Pre-Marital counselling is sweeping the nation, it seems along with pre-nuptial agreements and counselling during a marriage we now actually need therapy before we even say I do. It’s becoming so popular that there are whole forums out there discussing which topics to bring up. Each to their own, but really, is this taking it all a little too far.
How can you Analyse Love?
Call me an old romantic but when you fall head over heels for the one (yes they do exist) the last thing on your mind should be booking a session with a therapist. Isn’t this supposed to be the happiest time of your life when all reason disappears, life suddenly takes on new meaning and everything in the garden is rosy? When then do you stop snogging for a second to pick up the phone and make a date with a councillor? “Hang on darling, I really want to marry you but we should see what the therapist says about it first”. Piffle!
I realise I’m ranting a bit but I have just finished the ever so popular book Delirium. This book is set in the future when the government finds a cure for love, or deliria nervosa. A simple operation removes all feelings of lust, love, affection and anxiety leaving behind a better crime free world. This reeks of that book where everything is so controlled and Justso that life is just one long bore.
Many people do champion the idea though as they believe that they are taking steps to prevent their marriage from becoming a statistic. As over 50% now end in divorce people truly believe that by discussing financial matters, opinions of sex, divorce and conflict resolution with a stranger they will have a better chance of staying together. Don’t these people ever talk to each other?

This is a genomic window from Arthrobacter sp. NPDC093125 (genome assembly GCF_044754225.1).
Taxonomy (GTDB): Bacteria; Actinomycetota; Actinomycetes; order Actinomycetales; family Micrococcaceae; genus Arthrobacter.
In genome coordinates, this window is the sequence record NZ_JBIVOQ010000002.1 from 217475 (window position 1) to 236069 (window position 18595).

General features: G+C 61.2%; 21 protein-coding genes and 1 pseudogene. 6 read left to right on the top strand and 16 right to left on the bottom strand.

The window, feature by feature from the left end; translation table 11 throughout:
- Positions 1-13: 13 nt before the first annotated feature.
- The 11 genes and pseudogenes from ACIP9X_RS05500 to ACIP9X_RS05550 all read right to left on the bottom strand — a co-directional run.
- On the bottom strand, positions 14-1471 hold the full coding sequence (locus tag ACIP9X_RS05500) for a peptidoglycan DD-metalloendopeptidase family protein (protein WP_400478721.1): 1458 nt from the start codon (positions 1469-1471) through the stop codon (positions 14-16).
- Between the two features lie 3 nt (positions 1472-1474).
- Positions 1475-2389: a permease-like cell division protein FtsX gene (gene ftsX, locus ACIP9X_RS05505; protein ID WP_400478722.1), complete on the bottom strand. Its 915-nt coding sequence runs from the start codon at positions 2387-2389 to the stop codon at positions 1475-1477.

As a woman who has been through divorce and is now happily married I can honestly say that pre-marital counselling would not have prevented the breakdown of my marriage. My first husband would have simply said what he thought I wanted to hear and I would have been too blind to see any warning signs at all. That’s what love does.
Sex is apparently a big topic to discuss with the therapist. In your pre-marital session you will discuss the frequency of sex after marriage (as apparently careers, children and busy lives make sex less frequent than before marriage- who knew?) the style of sex after marriage just so you are both on the same wavelength, heaven forbid if you both want to be the submissive, and the expectations of monogamy – did you know that if you marry someone who believes in an open marriage when you expect fidelity issues will arise? Well if you didn’t book yourself into a counselling session and you’ll learn all about it!
So now we have a set rota for sex after marriage, down to the amount of times a week. What happens if one week you feel a little hornier and fancy an extra jump? Do you have to please yourself as it wasn’t discussed beforehand? Will an argument ensue if you’re away for a week and hubby doesn’t get his end away the promised 2 times? It’d certainly be interesting to see.
We also have the type of sex. Vanilla for me please! Seriously, even if you start a marriage adoring vanilla sex, what’s to say you won’t progress to a bit of bondage and playtime when you become more confident and explore new areas? Then what happens to the plan?
Finally we have the views on monogamy. So this means that because two people sat in front of a stranger and said they’d be faithful forever they will be? Forgive my ignorance but isn’t that what wedding vows are for? How many people actually enter a marriage wanting an affair? Very few. It’s a culmination of events. Emotions, situations and lifestyles that lead us to affairs, not words said in a clinical office. A promise can always be broken no matter where it is made and actions will always speak louder than words.
If you are currently taking part in pre-marital counselling, apologies of I’ve offended you, but please- life’s far too short. Expect the unexpected, take a ride on a life as you only get one and falling in love is what makes the bad times good!